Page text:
New York Law Revision Commission

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The New York State Law Revision Commission is the oldest continuous agency in the common law world devoted to law reform through legislation.[1]

Legal mandate[edit]

The Law Revision Commission was created by Chapter 597 of the Laws of 1934 which enacted Article 4-A of the Legislative Law.[1] The Commission is charged by statute with the following duties:

  • To examine the common law and statutes of the State and current judicial decisions for the purpose of discovering defects and anachronisms in the law and recommending needed reforms.
  • To receive and consider proposed changes in the law recommended by the American Law Institute, the commissioners for the promotion of uniformity of legislation in the United States, any bar association or other learned bodies.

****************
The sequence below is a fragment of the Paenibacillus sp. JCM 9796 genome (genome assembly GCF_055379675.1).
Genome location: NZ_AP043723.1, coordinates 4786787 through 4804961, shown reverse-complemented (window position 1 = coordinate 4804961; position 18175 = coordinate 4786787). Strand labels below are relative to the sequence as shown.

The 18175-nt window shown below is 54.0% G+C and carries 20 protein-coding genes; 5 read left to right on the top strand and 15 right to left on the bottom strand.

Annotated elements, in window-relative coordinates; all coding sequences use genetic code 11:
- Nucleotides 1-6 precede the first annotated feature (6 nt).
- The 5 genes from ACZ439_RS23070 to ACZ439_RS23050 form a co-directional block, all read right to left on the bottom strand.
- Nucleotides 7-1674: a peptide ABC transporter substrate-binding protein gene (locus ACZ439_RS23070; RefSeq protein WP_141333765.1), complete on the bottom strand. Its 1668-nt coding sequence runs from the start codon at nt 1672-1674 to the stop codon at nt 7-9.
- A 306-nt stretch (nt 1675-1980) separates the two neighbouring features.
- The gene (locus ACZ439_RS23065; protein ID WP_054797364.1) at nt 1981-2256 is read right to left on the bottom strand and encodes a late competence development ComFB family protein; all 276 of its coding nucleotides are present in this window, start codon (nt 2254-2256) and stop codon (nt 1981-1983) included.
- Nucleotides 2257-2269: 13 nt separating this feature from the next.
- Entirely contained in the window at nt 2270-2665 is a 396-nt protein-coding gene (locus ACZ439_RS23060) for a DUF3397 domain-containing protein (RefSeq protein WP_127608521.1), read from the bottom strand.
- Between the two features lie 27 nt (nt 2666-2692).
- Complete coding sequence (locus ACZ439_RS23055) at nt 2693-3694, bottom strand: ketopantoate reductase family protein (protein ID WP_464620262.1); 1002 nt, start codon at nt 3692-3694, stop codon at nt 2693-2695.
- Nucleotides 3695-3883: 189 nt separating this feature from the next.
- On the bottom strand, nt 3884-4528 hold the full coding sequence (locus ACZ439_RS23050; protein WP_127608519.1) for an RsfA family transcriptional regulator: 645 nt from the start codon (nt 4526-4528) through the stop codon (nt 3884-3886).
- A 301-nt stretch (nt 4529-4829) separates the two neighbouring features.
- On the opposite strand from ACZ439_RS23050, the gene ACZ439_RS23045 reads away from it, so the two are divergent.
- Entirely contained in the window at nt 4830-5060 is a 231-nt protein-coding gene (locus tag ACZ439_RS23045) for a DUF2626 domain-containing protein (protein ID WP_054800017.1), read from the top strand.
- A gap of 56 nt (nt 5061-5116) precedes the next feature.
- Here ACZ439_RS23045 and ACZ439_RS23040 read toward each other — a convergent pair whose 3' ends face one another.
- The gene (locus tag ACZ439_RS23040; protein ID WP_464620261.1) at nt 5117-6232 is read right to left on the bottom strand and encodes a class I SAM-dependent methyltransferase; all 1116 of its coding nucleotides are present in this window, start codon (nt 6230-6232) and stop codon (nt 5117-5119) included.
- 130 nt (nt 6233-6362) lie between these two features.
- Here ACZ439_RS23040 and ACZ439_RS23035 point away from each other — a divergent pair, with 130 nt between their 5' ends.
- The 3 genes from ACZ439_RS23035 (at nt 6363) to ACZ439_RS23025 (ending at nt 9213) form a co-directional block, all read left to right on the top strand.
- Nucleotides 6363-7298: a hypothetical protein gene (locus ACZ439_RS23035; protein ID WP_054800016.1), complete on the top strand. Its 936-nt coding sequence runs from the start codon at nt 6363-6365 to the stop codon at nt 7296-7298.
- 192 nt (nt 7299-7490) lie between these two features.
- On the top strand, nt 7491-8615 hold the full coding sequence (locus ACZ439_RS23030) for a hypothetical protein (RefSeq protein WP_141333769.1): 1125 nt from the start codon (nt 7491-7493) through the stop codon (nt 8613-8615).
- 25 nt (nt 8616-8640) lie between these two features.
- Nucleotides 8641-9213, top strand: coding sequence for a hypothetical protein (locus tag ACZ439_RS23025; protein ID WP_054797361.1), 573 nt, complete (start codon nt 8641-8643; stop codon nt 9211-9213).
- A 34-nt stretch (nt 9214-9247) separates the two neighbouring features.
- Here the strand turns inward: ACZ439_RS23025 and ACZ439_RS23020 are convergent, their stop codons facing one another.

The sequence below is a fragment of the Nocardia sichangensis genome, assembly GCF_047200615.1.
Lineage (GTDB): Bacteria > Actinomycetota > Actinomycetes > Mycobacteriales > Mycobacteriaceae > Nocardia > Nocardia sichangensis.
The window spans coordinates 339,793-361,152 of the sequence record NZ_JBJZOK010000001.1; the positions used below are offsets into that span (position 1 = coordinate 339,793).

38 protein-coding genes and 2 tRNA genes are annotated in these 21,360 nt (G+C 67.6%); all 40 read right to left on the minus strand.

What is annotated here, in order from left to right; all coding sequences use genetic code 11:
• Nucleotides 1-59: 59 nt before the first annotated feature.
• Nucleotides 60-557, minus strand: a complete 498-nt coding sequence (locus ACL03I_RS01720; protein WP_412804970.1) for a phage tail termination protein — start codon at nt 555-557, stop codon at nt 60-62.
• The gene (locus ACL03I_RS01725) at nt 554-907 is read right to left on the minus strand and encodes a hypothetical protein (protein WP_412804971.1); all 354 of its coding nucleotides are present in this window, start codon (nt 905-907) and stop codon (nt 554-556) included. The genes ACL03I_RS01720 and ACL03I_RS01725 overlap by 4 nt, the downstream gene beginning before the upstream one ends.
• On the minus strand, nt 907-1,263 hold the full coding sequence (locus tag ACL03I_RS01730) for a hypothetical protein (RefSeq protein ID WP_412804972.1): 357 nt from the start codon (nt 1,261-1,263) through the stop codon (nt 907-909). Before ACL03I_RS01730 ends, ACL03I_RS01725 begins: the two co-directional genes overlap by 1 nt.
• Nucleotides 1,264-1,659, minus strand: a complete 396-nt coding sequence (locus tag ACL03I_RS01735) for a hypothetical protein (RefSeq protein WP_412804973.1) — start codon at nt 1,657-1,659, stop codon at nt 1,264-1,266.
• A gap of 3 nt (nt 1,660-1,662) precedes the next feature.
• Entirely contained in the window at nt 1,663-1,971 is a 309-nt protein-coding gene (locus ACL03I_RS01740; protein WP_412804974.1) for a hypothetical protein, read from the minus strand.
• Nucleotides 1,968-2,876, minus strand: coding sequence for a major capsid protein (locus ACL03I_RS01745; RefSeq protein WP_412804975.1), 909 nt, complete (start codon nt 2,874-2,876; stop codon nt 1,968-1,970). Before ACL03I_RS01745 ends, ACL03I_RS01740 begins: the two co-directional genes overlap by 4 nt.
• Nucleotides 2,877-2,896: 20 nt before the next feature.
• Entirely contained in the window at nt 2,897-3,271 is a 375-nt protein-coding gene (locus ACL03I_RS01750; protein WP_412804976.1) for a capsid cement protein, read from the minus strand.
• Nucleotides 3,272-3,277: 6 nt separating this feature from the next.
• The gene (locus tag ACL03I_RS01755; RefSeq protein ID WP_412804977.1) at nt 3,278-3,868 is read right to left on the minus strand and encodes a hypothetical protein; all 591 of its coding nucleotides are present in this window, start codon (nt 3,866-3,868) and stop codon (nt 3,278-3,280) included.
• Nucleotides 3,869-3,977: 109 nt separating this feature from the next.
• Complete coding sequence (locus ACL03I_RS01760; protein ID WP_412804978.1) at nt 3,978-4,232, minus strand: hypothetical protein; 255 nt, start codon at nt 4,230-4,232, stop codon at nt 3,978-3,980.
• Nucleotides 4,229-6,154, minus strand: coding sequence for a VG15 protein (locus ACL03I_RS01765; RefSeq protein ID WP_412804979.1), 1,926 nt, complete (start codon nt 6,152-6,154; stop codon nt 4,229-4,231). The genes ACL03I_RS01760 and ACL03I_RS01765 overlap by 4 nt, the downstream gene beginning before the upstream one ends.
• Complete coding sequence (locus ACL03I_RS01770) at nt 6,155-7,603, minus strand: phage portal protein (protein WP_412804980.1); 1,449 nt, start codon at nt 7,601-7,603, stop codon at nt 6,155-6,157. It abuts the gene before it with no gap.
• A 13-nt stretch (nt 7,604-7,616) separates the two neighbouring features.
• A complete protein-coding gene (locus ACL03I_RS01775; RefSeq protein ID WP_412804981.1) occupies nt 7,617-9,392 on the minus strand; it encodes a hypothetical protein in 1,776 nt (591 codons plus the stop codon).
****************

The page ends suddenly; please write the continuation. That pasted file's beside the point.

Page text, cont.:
• To receive and consider suggestions from judges, justices, public officials, lawyers and the public generally as to defects and anachronisms in the law.
  • To recommend, from time to time, such changes in the law as it deems necessary to modify or eliminate antiquated and inequitable rules of law, and to bring the law of this state, civil and criminal, into harmony with modern conditions.


From 1934 to 1970 the Reports of the Law Revision Commission were published in the Law Revisions Commission Reports. From 1950 to 1970 the basic Commission Report to the legislature was also published in McKinney's Session Laws, while the Commissions' studies on possible legislation were published separately. Since 1970 the whole report has been published in McKinney's Session Laws.[2]


  1. ^ a b "New York State Law Revision Commission". New York State Law Revision Commission.
  2. ^ "Farewell to Zimmerman's Research Guide".

Further reading[edit]